When I decided to search for some information on Kyrgyz author Chingiz Aitmatov on LiveLib.ru, a Russian social network dedicated exclusively to literature, the last thing I expected to find was a reference to Vayalamma, a book that I had obviously not read. The book is a Malayalam translation of Mother Earth, a 1963 book written in Russian by the Kyrgyz author, who passed away in 2008. This 'discovery' filled me with excitement and opened a Pandora’s box.
The translation was the painstaking effort of Ettumanoor-born Omana, who along with her Alwaye-native husband Moscow Gopalakrishnan (K. Gopalakrishnan Nayar) were responsible for more than 190 works of Russian literature being translated into Malayalam. As someone who has been associated with Russia since 2003, coming across the profile of this couple sent a bolt of excitement down me.
There is plenty of information online in English about this couple. They were employees of the Soviet Information Centre (now the Russian Centre of Science and Culture) in Delhi. Moscow Gopalakrishnan, a member of the Communist Party of India in the 1950s, eventually became the joint editor of the Soviet Review, which was published by the Soviet Information Department.
Moscow’s Kerala outreach
In the mid-1960s, the Soviet government decided to translate the works of great Russian authors in Malayalam, and Progress Publishers (the same publishing house that sold the works of Leo Tolstoy and Fyodor Dostoyevskiy in India for peanuts in the heyday of the USSR) invited the couple to handle this task.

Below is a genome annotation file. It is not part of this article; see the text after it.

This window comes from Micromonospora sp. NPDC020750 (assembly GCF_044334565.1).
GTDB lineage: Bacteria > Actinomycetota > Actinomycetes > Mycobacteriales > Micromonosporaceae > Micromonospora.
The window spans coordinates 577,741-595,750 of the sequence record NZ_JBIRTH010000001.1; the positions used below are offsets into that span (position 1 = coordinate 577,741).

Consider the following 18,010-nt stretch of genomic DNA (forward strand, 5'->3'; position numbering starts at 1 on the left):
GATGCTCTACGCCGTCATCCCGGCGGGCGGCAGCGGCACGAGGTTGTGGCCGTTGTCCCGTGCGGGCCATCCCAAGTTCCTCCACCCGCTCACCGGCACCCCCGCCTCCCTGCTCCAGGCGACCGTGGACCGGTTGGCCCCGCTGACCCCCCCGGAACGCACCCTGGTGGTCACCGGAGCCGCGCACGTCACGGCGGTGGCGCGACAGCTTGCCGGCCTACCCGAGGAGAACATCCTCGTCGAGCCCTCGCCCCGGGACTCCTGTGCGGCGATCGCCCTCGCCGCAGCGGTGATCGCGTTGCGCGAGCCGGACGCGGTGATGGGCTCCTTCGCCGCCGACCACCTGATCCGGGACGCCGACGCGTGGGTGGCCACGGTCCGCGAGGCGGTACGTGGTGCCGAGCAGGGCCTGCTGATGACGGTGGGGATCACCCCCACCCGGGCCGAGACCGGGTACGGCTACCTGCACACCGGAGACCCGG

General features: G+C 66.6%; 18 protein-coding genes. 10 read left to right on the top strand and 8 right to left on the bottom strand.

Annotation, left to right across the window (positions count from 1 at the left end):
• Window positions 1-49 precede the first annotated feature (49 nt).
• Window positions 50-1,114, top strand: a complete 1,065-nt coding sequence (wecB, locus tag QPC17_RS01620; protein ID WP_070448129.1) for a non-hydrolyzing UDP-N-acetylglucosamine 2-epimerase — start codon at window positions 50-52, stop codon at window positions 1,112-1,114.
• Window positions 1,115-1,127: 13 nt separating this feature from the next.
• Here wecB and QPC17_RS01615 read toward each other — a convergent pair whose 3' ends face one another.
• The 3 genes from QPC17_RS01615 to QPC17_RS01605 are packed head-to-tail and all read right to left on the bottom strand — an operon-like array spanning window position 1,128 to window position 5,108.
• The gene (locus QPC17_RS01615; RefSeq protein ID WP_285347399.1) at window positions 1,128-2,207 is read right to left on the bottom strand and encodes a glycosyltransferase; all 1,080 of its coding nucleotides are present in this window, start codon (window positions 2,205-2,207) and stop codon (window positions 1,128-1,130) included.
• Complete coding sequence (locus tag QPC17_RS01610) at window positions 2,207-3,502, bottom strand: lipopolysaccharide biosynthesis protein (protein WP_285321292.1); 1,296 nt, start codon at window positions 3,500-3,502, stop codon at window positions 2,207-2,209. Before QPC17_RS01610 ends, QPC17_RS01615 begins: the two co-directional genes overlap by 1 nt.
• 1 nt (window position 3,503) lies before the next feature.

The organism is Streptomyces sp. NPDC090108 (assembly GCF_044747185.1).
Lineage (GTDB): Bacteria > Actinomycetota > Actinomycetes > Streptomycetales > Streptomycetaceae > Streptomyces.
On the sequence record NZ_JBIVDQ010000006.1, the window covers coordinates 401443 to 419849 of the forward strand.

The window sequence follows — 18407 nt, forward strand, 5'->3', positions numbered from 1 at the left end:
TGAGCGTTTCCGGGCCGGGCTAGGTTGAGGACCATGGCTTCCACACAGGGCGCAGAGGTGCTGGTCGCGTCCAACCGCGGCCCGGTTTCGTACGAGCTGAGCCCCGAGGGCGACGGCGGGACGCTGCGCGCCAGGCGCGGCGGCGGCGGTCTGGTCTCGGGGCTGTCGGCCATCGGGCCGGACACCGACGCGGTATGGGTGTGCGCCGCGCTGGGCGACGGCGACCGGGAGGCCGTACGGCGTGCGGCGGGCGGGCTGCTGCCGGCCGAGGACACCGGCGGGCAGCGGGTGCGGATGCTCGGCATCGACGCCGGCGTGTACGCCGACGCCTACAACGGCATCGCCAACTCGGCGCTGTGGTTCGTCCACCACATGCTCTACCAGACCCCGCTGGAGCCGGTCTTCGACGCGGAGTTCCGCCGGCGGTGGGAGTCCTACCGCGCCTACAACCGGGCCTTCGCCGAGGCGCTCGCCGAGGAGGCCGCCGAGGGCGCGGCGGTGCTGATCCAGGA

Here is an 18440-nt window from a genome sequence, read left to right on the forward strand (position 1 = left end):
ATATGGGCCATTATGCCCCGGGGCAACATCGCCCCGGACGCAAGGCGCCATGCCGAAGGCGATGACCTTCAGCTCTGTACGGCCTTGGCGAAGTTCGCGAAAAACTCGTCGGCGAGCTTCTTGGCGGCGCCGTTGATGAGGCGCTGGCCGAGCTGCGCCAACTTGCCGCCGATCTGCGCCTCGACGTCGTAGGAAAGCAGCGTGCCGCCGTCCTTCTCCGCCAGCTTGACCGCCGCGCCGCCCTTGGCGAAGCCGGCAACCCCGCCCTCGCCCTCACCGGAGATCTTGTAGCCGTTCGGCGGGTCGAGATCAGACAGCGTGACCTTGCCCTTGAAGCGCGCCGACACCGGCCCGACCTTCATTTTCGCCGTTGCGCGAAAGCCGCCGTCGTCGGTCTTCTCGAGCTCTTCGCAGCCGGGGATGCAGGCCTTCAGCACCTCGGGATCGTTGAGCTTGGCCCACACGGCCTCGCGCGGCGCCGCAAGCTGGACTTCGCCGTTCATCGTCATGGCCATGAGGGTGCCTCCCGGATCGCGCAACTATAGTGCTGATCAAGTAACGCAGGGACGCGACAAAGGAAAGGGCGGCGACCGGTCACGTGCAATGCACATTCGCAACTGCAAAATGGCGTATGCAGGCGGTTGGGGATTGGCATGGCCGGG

What was supposed to be a two-year stint, turned into a quarter of a century that commenced in the Brezhnev-era and ended with the downfall of the USSR. Starting from my mother’s generation, Kerala was enthralled by the beautiful children’s books (full of colourful illustrations) and the translations of Maxim Gorky, Alexander Pushkin and a host of greats.
In interviews to the Indian press, Moscow Gopalakrishnan would talk about how the couple initially translated Russian books from English to Malayalam and then went to learn Russian and did direct translations. They hired a local tutor to master the language that has a literature, which is above the comprehensive reach of someone who has decent conversational skills (I say this as someone who still puts in a tremendous amount of effort to improve my Russian).
In an interview given to a national daily, Gopalakrishnan spoke of how Omana (who passed away in 2003) managed to translate Anna Karenina into Malayalam, but rued the fact that the book did not get published as Progress Publishers and its Raduga Division collapsed with the Soviet Union, and the manuscript was lost forever.
Malayalis of my mother’s generation fondly talk about the beautifully illustrated books and fairy tales. The there’s the delightful Facebook community Aa Pazhaya Russian Pusthakangal (Those Old Russian Books), set up by Sajid A Latheef from Nilambur, which is digitizing and preserving the books that Omana and Gopalakrishnan translated into Malayalam.